“What made Fringe so much fun was that it was basically a variety show every week. There was always something different. A lot of the makeups were very challenging because we’d never done anything like that before. The scripts would be so bizarre, but we would make it work. There was an entire team back at the MastersFX shop working on things. I’d get those things brought to me on set, where I’d glue them on and refine them.
“Sometimes Todd would tell us, just make it look good. That’s something I love about working with Todd. He’ll trust my abilities and my eye to just let me play. That’s a makeup artist’s dream.”
Fringe also happens to include some of Holland’s all-time favourite makeups.
“I had to do a reverse aging on John Noble, who plays the character Walter. The whole episode took place in the 1980s, so we had to make him look over twenty years younger. I thought we should go back to basics and use pulls, tethers you glue to the skin that pull it back, like a facelift. My colleague Mike Fields came up with a design for a rig that we could hide in his hair. My assignment was to come up with pulls that were going to be strong enough and tabs that could stay down for 16 hours a day, yet couldn’t be seen. Reverse aging had been done before, but not to the extremes Mike and I took it without the aid of digital enhancement. Not to my knowledge anyway.
“In a later episode two universes collided and one character’s two bodies fused. So he had his own upside down head fused onto his real head. The team at Masters made a beautiful silicon mask for me to put on the actor. I glued the mask on, blended it so it was seamless, put the hair on, and integrated all the paint so you couldn’t see where his skin started and the mask began. It had a mechanical eye and jaw that could move. But we weren’t aware that the character would get shot and fall down. The chords controlling the movement were strapped to his back, and when he fell down those chords would push the mask off his face. I had to sever all the mechanics, but the makeup was still a success.”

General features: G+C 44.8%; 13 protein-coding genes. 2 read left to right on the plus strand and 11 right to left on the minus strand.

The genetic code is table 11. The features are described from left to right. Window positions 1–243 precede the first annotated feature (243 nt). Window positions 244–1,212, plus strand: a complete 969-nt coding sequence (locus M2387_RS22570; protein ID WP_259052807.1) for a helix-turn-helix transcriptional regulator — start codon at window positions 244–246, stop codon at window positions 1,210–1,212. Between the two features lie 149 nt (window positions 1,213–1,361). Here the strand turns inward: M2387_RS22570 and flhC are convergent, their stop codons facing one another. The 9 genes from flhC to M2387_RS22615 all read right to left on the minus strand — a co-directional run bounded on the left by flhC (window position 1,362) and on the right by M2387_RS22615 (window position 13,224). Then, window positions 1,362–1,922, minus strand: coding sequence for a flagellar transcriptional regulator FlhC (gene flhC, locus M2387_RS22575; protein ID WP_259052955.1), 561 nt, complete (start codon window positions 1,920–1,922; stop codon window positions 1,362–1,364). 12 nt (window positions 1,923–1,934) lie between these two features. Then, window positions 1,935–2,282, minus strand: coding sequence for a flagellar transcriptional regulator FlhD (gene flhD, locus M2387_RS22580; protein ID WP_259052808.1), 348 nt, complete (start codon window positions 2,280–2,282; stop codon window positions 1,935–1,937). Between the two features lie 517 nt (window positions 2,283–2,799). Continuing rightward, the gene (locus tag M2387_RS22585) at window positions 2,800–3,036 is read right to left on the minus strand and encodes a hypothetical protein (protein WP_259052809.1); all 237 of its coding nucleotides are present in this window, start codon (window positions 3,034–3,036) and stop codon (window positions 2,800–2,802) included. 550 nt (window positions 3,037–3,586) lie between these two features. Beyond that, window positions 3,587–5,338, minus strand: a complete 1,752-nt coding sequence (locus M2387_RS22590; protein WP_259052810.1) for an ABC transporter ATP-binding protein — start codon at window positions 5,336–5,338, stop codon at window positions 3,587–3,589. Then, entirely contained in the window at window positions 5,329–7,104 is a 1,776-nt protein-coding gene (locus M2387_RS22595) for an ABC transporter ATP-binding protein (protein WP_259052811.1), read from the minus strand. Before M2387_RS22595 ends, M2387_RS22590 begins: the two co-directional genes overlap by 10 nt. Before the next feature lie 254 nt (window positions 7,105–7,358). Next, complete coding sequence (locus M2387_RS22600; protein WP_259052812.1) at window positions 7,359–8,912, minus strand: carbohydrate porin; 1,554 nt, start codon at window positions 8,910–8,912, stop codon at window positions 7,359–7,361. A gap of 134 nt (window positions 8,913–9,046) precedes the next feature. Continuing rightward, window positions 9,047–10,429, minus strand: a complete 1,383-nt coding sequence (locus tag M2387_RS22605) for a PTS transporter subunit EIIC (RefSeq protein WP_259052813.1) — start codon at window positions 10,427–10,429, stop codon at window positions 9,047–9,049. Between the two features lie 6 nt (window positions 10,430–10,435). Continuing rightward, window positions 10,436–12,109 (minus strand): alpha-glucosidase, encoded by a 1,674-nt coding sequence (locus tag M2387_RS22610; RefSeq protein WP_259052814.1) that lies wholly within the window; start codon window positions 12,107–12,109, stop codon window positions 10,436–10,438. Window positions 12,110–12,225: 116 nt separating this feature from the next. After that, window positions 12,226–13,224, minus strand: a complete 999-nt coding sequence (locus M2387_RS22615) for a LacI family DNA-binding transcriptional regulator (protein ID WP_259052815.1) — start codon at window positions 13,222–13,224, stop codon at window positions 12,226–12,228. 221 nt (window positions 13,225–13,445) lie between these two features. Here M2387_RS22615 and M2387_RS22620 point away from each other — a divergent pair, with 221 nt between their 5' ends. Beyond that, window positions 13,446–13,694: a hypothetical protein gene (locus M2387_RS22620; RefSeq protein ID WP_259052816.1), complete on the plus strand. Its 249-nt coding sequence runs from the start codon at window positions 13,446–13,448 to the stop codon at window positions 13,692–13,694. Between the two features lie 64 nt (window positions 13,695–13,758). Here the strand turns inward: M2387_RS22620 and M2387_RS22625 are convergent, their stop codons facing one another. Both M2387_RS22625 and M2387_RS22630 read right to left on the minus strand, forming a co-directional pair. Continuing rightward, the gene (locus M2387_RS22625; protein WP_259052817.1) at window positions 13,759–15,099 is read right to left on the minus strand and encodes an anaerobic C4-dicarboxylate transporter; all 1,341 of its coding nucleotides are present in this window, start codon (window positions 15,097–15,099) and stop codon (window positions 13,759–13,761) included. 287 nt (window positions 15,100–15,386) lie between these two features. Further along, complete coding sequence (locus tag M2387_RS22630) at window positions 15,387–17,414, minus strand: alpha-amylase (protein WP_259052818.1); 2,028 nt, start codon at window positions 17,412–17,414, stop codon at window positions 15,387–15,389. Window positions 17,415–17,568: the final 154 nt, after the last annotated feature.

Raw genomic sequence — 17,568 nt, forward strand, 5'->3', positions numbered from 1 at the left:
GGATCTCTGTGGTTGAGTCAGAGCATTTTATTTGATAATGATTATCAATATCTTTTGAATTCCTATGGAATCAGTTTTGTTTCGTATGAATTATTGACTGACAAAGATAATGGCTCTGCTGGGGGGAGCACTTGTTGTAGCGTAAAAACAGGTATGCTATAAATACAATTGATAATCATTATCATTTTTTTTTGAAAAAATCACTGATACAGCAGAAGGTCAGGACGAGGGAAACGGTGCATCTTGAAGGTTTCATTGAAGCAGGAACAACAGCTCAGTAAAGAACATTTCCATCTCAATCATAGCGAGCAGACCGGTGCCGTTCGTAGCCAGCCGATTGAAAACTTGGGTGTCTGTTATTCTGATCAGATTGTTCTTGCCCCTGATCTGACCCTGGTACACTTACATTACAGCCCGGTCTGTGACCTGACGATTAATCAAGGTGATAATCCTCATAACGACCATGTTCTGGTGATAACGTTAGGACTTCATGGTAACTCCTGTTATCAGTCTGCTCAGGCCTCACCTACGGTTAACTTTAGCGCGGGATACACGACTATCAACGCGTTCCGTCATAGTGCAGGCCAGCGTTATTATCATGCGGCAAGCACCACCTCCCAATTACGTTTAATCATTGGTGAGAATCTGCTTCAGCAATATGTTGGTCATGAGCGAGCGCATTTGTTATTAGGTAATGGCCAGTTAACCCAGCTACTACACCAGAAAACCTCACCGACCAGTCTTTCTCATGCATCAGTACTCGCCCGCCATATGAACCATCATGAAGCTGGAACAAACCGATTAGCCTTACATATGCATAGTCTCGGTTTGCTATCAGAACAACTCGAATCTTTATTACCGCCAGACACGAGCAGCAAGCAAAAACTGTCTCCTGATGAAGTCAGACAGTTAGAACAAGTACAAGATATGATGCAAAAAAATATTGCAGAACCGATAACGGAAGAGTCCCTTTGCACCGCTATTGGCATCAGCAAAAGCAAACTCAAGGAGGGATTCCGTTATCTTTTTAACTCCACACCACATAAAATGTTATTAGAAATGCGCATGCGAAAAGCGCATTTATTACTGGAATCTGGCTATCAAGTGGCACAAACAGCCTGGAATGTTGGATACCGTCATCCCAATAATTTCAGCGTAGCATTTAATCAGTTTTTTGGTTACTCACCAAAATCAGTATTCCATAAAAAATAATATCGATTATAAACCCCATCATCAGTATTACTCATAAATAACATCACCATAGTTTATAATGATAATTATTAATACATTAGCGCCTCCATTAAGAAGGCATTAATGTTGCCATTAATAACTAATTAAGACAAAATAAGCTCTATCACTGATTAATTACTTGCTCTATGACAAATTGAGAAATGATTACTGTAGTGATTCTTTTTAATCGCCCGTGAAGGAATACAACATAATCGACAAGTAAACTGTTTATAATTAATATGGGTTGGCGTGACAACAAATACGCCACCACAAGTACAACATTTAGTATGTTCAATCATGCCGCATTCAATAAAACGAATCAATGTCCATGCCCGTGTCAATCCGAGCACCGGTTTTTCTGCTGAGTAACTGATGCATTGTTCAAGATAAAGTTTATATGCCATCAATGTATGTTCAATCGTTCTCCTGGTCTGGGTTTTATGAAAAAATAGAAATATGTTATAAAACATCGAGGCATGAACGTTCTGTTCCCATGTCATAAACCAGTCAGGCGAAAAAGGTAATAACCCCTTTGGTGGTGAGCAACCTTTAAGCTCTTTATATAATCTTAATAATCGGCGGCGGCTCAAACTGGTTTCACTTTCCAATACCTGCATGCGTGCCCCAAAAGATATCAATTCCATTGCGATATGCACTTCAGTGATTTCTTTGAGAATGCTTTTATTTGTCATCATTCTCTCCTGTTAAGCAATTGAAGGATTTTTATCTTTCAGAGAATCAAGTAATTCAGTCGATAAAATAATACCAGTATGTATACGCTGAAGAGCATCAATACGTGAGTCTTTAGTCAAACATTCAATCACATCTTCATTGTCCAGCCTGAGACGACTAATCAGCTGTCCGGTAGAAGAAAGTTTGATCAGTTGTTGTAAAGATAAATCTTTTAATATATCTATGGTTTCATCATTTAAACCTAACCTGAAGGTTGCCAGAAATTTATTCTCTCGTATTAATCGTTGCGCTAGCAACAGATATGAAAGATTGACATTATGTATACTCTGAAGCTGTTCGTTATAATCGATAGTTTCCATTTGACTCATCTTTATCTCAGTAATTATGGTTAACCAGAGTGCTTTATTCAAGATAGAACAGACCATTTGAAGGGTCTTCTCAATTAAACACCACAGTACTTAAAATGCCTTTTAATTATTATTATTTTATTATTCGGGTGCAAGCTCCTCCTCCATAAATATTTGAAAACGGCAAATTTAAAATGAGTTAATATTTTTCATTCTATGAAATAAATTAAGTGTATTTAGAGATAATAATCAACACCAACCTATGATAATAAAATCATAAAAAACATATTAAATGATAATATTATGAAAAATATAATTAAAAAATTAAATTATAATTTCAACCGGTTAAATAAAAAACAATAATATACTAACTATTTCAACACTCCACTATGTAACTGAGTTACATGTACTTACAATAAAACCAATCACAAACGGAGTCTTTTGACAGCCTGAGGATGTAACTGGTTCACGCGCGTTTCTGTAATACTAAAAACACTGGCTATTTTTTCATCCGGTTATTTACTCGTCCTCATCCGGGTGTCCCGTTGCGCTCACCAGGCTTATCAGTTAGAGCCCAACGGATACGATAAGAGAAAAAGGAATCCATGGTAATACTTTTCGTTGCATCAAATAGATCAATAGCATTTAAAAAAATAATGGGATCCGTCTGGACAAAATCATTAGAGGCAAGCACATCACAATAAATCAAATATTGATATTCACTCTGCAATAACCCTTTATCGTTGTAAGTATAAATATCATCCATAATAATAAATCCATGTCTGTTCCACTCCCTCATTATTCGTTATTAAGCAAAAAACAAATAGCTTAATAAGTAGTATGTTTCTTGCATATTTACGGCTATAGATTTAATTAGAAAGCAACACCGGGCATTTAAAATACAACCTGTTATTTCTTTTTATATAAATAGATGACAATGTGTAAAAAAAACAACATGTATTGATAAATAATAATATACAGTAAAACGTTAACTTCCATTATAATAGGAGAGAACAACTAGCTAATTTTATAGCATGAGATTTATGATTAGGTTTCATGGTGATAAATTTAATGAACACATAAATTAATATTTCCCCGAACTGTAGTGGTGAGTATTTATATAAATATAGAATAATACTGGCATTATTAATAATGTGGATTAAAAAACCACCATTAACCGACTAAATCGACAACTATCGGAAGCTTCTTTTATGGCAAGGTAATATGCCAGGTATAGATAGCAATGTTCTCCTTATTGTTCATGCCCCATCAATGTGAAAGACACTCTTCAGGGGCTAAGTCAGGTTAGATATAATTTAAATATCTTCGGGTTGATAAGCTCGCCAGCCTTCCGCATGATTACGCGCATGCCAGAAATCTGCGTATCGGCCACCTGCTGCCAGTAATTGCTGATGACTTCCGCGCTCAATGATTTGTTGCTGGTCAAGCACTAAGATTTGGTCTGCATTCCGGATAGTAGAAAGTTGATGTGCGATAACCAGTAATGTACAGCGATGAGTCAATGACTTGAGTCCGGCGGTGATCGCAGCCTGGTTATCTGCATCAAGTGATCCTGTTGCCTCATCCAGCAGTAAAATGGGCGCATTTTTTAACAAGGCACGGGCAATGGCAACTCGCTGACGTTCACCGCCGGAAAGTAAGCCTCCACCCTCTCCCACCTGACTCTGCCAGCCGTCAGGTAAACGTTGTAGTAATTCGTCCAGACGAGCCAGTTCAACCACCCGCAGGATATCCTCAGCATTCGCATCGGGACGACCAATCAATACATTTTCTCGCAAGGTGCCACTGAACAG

The lure of Fringe was so strong that it even pulled Holland away from a five-episode stint as both Effects Coordinator and Key Makeup Artist on the fabulous series Supernatural.
“I was going to meetings and talking to the producers and directors about concepts and designs, getting things organised for each episode, and hiring the people I wanted to work with. That was really interesting.”
Returning to teach at the Makeup School where his journey began is always a pleasure for Holland. Not only does he get to inspire the next generation of Monster Makers. It’s inspiring for him too.
“When I returned to teaching after being full-time on Fringe I saw the finals in the prosthetics classes and many of them blew my mind. There’s some really great talent coming out of this school. That’s a reflection of the teachers that are teaching here. The students are hungry to learn, so there’s an energy here that I really enjoy. I’ll do a demo and the students are excited to recreate what I’ve done.
“The Key Makeup Artist on Fringe, Calla Dreyer, is an ex-student of mine. My wife, Daemon Cadman, taught Colleen Conroy, who was Calla’s assistant. Sarah Graham, the Key Makeup Artist for Once Upon a Time, is a grad. Juliana Vit, who was the Key Makeup Artist on Supernatural, now she’s on Once Upon A Time, and Amanda Kuryk from Fringe are both grads. I see Blanche Macdonald students in the industry everywhere.”
Holland now delivers the latest techniques direct from the very biggest productions. He’s also a voice of encouragement.
“Makeup effects as a career is totally doable,” he insists. “You just have to be better than the people you’re competing against. You have to have something the person who’s hiring you will notice, whether it’s your personality, charm, talent or artistic merit.”
Holland continues to wow audiences and motivate students, all the while bringing to life some of the most grotesque creations ever to hit screens. So has the monster man ever created a makeup that even freaked him out?
“Oh yeah,” he smiles. “All the time.”